When we talk about self-employment, we often focus on the freedom, opportunity, and flexibility that comes with running your own business.
What’s not often discussed however are the necessary, sometimes unpleasant realities; long hours, financial stress, and the time commitment that forces you to miss out on important events.
In a recent study conducted by QuickBooks Self-Employed, titled “The Realities of Self Employment,” we surveyed 500 self-employed individuals, age 18- 54+ to get a clearer picture of how working for yourself can impact daily life.
Our goal was to understand, from a high level, the sacrifice and reward that comes from being your own boss. We hope you find this as insightful as we have.
Nearly 55% of Self-Employed People Missed an Important Birthday Due to Work
In one area of the study, self-employed workers were asked, “Which of the following family or social occasions have you had to miss due to work?”
Here’s how they responded:
- Missed a child’s birthday – 16.30%
- Missed a spouse/partner’s birthday – 16.61%
- Missed a friend’s birthday – 21.63%
- Missed a wedding – 12.96%
- Missed a reunion – 15.15%
- Missed a vacation – 14.63%
Before we make any assumptions based on the broader sample, let’s dig deeper and hypothesize why “Friend’s birthdays” are being missed throughout each age group.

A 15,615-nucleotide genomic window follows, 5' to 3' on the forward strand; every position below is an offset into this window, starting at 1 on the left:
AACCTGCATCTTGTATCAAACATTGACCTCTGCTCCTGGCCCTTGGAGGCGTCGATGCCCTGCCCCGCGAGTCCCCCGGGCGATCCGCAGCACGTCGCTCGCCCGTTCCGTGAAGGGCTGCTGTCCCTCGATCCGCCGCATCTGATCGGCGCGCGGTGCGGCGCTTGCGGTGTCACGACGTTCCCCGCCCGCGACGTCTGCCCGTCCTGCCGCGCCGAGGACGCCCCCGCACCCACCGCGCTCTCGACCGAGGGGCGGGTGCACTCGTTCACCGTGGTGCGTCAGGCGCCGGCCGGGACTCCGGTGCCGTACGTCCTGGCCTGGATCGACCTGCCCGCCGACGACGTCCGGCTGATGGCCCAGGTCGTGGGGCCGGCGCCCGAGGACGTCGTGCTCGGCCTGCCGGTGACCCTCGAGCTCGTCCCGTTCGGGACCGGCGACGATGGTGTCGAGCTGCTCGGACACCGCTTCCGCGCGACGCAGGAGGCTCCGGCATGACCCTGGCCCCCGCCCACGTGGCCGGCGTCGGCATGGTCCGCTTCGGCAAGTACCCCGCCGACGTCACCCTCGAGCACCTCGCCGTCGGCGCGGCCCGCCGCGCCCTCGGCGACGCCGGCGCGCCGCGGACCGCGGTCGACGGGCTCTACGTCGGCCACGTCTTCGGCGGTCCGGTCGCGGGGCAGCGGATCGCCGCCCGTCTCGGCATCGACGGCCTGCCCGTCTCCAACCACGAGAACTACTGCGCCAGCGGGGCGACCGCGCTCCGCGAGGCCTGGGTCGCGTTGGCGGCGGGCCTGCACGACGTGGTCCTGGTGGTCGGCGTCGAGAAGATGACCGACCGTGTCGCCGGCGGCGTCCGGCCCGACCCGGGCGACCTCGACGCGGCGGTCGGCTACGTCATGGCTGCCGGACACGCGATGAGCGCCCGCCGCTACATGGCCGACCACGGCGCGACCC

Here’s the breakdown:
- 18-24 – 50%
- 25-34 – 67.19%
- 35-44 – 65%
- 45-54 – 54.17%
- 54+ – 63.64%
Even though all self-employed people on average miss a friend’s birthday, it may be more important to the younger self-employed to prioritize a friend’s social events.
As they get older, particularly in the 25-44 range, friend’s birthdays are less of a priority due to work and immediate family obligations.
As time goes on, and the 45-54 year old cohort may have less of an obligation to older children, so attending a friend’s birthday is more viable, and over time, the 55+ cohort may end up working more simply to prepare for retirement.
There is evidence to support this hypothesis, when looking at the next question about missing important social events, the majority of responders, 22.2%, say they miss important social events only a few times each year.
- Every week – 19.4%
- Every two weeks – 18%
- Once a month – 16.4%
- Once every two months – 7.20%
- A few times a year – 22.2%
- Never – 16.8%
Where the research gets interesting however, is that the older a self-employed individual gets, the more likely they’ll be to miss family or social events weekly.
There are a few different conclusions that might be drawn from this information; people 45-54 have more social obligations in total or may view certain social obligations as as less important than others – with “missed” being a relative term.
It may also be understood that while an older self-employed individual will attend important days such as birthdays, they are simply spending more time working on their business which is why they’re missing out on other social events.
Self-Employed Individuals Aged 45+ Worry The Most About Cash Flow and Work Keeps Them Up At Night
There is evidence to support this.